Balancing the score: Athletics looks to eliminate inequality

The Hollie L. Lepley Hall of Honor.

As former OU basketball player Travis Bader’s banner began to rise in the O’rena on Jan. 15, so did the question – where are all the women’s banners?

A banner in Oakland University athletics represents public recognition for an individual player’s achievements and is hung above the basketball court, complete with a ceremony. Currently, a walk into the O’Rena shows individual banners only for players from the men’s basketball team. 

While in recent years, Oakland University’s women’s basketball team has seen players with stats comparable to those recognized players at Michigan State University, Eastern Michigan University and its Horizon League rival, University of Detroit Mercy, OU has yet to be represented by a female Golden Grizzly banner.

“We as a staff are trying to get our arms around what has been done in the past and what our different perceptions are for the future,” Director of Athletics Jeff Konya said during an interview on Thursday, Jan. 29. 

Under Oakland’s past system, program directors selected students whom they felt deserved athletic recognition, whether it be with an induction to the hall of honor or an individual banner over the courts. 

“Each coach looked at how it is they want to honor some of the people within their programs,” Holly Kerstner, associate athletic director for student-athlete services, said. 

“In the past [recognition] has been done more so on a programmatic basis rather than a departmental basis.” In other words, this means that there is not currently a universal standard between sports in OU athletics for athlete banner recognition. 

Though both men and women in each sport are represented across the hall of fame in Oakland’s Athletic Center, the gender imbalance in banner recognition is apparent.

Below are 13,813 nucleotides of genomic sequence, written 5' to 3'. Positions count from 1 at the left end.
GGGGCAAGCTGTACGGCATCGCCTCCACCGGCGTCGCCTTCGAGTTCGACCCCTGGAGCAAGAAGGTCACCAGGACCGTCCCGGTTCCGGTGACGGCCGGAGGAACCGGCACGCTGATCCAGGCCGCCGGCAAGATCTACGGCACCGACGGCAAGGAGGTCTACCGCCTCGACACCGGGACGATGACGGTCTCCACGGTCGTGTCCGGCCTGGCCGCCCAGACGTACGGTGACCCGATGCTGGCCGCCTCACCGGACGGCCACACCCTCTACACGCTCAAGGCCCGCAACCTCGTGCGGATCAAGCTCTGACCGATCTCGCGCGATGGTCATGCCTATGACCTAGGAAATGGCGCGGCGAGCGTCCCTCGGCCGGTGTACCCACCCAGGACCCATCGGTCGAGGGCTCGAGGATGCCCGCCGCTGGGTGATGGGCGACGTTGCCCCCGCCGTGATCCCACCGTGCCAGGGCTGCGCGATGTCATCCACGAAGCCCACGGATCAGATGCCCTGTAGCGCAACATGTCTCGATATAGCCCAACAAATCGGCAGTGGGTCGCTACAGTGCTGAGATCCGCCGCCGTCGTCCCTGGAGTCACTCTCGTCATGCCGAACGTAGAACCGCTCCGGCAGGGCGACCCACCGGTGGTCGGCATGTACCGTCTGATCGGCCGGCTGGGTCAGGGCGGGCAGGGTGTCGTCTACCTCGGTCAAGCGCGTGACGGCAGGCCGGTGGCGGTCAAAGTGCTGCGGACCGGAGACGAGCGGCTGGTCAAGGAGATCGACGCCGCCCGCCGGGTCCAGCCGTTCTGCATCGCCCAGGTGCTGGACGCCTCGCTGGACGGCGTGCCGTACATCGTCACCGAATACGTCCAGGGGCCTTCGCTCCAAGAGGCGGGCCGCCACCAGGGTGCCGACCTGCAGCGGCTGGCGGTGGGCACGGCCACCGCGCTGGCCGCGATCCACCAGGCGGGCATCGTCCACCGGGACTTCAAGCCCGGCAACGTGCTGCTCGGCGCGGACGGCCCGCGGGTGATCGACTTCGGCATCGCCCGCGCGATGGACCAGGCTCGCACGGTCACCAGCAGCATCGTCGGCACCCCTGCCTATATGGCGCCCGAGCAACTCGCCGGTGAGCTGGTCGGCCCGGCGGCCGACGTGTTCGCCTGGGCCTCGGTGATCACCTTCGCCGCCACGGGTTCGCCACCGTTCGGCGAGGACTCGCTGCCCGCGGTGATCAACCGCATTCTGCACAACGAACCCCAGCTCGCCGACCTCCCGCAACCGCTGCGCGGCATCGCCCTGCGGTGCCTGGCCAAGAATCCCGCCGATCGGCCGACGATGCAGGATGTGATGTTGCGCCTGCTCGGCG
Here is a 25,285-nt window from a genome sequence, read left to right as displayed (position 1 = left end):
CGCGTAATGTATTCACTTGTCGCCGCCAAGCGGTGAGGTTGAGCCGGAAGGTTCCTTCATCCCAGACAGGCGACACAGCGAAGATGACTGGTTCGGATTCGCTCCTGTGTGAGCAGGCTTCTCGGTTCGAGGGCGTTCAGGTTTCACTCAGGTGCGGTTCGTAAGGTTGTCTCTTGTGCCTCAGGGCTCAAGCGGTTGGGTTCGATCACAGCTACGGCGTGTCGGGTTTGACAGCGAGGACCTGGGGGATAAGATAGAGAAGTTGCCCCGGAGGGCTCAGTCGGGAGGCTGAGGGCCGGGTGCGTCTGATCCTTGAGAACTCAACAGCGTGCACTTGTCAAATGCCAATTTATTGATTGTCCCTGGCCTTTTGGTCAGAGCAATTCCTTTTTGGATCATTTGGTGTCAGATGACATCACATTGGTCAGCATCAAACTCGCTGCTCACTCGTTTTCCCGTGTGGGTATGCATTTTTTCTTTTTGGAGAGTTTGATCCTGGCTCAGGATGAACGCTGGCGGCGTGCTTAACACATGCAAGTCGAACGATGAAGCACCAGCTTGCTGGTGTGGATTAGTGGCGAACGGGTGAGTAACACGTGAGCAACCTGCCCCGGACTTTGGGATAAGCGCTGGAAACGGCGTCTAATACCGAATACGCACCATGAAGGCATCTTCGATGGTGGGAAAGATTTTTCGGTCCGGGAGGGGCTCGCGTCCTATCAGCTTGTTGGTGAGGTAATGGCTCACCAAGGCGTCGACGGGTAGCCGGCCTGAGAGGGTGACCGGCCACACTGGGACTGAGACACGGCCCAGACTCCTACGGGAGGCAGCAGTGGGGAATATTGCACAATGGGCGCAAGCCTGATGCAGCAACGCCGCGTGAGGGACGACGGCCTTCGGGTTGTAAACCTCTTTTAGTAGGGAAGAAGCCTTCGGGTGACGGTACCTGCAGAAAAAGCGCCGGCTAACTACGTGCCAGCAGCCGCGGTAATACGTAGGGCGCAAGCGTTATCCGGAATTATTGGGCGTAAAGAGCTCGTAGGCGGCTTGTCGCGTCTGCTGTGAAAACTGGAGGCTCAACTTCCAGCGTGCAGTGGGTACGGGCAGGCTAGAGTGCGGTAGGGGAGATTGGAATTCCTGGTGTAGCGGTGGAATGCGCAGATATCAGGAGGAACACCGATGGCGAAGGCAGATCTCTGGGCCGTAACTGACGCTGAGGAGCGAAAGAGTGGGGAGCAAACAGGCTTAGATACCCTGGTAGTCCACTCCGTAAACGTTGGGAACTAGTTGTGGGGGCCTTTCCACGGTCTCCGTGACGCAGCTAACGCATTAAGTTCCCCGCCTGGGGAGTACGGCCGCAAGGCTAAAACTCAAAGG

Padraic McMeel, senior associate athletic director for external affairs, also explained that it is the nature of the difference in men’s and women’s records, such as men’s basketball being around longer than women’s, that contributes to the difficulty in equal banner representation of the athletes.

When it comes to jersey numbers, the swim and dive team – home to some of OU’s standout male and female athletes over the years – does not have numbers to be recognized by on a banner. Women’s records cannot be compared to men’s, since they are reached at different times and under different circumstances, according to McMeel.

Konya said that the athletic department has yet to recognize the accomplishments of the women of the volleyball team, who clinched first place in the Horizon League this season, moving on to the first round of NCAA final play.

Addressing the imbalance in athletic recognition, the department is forming a committee to set universal guidelines and goals for each sport. Under the previous leadership of former Athletic Director Tracy Huth, each team’s coach was responsible for recognizing noting accomplishments and honors. 

With this new committee and new athletic director, the department is looking to shift the responsibility. More versatile guidelines should be seen in the near future. 

“We’re trying to assess where we’ve been and what we need to do,” Konya said. “We have great stories: male female, and all of our sports.”

Under the leadership of McMeel, the committee hopes to eliminate any inequality within these guidelines. 

“We just need to really start talking through what do we want as our institution,” McMeel said. “We’ll have a very systematic way to recognize anybody above the hall of honor in a different way.”

Along with new individual recognition plans, the informal committee will set new parameters to decide what constitutes as honorable for the hall of fame, and what is considered a higher honor, according to Konya.

As the athletic department looks to put in an end to the athletic inequality, student athletes can expect to see drastic changes to the out-of-date, discriminatory guidelines, which currently leave program directors in charge of public recognition nominees and unfair, universal record-setting banner requirements.

“As we move towards having our department more integrated in this process, I think we’re going to have many more discussions of what makes sense and what is going to be worthy of such consideration, whether you’re a male or female or whatever sport you play,” Konya said.